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Music

Rez Abassi and Vijay Iyer transform jazz

Photo: Courtesy photo, License: N/A

Courtesy photo

Rez Abbasi


Last Sunday's concert at McAllister Auditorium, Invocation, was the brainchild of jazz composer and guitarist Rez Abassi, who brilliantly used the Pakistani Sufi musical form, qawwali, as a palette to color American jazz with subcontinental moods. He was accompanied by Grammy nominated Vijay Iyer on piano, the soulful Dave Binney on saxophone, and the highly versatile Michael Sarin on drums. Johannes Weidenmueller provided a velvety backdrop to the flowing sounds on bass. The artists were hosted by Musical Bridges Around the World, a non-profit dedicated to enhancing San Antonio’s cultural landscape through scintillating musical performances from around the world. I had an opportunity to speak with Abassi and Iyer about their music.

Both musicians draw inspirations from traditional Pakistani and Indian music, and apply them to jazz; their parents were part of the first large wave of South Asian immigrants to arrive in the U.S. Abassi regularly uses these influences from the subcontinent to stretch the expression of his guitar playing to produce sitar-like sounds, and is known for employing what he calls “emotional listening” to get into the spirit of the music. He also collaborates with his wife on arranging her poetic ghazals by applying jazz’s harmonic structures to this otherwise melody- and rhythmic-centered South Asian musical form.

“While there is a lot of science in terms of technique and theory to my jazz music, it should ultimately move you and be emotionally potent, and that can only come from an organic process,” said Abassi.

Continuing the theme of staying organic in the creative process, Iyer added, “This art form is really about being yourself and being true to who you are and to your heritage, but it is also about creating something new.” Iyer provided deeper context on the identity exploration he, Abassi, and other South Asian jazz musicians grappled with while growing up in the ’70s and ’80s in America. “It is in that context I met Rez,” Iyer said. “We have all of these common experiences by virtue of being brown in America and being from the same subcontinent. It’s been about furthering that line of inquiry and becoming more ourselves, and it’s been nice to collaborate with someone who has a slightly different orientation and learn his music and grow into it.”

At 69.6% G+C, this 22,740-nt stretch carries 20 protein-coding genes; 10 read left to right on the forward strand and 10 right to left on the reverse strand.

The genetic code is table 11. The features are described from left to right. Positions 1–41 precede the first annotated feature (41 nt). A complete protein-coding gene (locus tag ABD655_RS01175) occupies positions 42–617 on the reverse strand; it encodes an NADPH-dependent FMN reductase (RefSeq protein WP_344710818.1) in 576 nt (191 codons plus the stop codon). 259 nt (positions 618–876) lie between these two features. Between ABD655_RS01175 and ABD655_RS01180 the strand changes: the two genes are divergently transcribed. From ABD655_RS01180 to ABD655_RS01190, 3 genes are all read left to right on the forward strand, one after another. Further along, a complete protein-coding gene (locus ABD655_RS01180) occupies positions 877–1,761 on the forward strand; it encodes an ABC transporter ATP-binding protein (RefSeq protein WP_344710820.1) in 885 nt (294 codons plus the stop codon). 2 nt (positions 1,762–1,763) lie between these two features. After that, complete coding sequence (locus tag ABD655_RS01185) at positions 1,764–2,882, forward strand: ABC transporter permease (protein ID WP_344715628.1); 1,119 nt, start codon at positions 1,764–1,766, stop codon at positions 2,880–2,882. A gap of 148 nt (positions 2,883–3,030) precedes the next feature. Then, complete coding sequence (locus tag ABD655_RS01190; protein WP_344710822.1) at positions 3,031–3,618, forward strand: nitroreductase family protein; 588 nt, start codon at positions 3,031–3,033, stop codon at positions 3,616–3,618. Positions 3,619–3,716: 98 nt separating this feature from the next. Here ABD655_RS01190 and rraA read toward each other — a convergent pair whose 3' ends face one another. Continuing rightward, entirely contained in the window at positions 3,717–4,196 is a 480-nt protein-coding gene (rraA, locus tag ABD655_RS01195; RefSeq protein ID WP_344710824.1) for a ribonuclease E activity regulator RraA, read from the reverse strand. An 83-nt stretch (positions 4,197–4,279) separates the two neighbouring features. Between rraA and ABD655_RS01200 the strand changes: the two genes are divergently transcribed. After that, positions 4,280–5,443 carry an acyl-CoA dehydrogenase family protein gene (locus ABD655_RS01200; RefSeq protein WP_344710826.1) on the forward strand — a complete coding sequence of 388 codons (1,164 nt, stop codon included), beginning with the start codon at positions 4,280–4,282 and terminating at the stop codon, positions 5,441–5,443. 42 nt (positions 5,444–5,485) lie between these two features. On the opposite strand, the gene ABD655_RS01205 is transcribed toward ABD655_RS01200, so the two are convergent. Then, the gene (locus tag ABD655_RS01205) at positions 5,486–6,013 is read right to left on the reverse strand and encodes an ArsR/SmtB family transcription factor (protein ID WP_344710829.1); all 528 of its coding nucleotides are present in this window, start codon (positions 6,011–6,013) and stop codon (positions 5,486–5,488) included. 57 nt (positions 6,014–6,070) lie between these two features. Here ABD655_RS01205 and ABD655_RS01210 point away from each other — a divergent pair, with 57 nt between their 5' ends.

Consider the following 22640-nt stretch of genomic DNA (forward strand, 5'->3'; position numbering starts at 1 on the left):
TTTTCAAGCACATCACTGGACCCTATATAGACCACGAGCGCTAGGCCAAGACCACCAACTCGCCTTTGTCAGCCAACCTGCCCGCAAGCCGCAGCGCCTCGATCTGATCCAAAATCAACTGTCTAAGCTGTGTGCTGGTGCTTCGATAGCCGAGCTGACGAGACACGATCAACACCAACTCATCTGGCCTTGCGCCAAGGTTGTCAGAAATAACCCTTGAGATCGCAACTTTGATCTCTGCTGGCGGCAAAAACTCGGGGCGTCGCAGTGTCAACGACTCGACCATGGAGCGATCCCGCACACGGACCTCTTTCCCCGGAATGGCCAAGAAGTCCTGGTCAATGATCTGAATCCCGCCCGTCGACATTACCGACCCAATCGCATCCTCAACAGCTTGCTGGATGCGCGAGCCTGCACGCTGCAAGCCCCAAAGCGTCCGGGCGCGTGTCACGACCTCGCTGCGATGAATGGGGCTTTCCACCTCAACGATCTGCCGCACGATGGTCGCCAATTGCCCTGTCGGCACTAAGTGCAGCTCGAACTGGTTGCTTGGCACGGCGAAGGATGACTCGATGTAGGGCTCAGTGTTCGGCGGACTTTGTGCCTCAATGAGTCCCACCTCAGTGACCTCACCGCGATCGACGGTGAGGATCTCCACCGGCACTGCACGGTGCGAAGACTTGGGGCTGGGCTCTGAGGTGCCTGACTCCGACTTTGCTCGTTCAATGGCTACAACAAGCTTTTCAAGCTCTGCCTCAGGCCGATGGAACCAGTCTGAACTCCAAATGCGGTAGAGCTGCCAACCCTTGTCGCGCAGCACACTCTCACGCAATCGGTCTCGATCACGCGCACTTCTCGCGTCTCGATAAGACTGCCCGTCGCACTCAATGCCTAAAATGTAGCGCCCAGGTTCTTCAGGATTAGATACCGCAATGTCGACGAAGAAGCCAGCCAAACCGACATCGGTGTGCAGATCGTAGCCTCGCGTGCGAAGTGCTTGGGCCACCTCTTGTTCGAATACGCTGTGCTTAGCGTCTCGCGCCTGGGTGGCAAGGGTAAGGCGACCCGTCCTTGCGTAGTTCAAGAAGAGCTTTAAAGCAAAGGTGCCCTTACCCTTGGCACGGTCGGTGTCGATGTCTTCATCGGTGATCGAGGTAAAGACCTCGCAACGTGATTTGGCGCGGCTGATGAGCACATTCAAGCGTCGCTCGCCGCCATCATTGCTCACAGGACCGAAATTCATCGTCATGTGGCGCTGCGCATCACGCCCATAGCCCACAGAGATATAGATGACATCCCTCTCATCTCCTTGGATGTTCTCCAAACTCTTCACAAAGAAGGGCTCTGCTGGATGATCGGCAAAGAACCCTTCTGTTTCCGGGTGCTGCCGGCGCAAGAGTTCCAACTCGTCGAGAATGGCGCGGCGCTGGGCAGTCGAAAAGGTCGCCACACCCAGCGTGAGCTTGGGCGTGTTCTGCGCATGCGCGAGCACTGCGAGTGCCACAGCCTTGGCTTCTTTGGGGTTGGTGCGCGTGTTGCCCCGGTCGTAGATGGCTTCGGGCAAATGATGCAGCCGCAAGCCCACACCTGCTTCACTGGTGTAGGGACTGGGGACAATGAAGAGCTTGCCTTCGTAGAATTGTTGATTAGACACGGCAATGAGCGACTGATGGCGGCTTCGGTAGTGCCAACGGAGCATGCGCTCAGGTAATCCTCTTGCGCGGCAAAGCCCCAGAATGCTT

In retrospect, my conversation with Iyer and  Abassi did much for my understanding of the concert. The glorious trance-like dips the music would sometimes take, suddenly made sense because qawwali music is meant to achieve a meditative state of mind, and has deep Sufi philosophy embedded in it. At times, it appeared as though several artists were pursuing their own solos simultaneously, producing a slightly cacophonous slice of sound — a quality I later learned was inherent in qawwali music.

Abassi and Iyer will continue to work together, as well as on individual projects ranging from the newly created Rez Abassi Trio, heavily featuring his revolutionary guitar skills, to Iyer’s collaboration with filmmaker Prashant Bhargava on a live soundtrack for the upcoming film, Radhe Radhe.

For information about upcoming Musical Bridges Around the World concerts, visit musicalbridges.org

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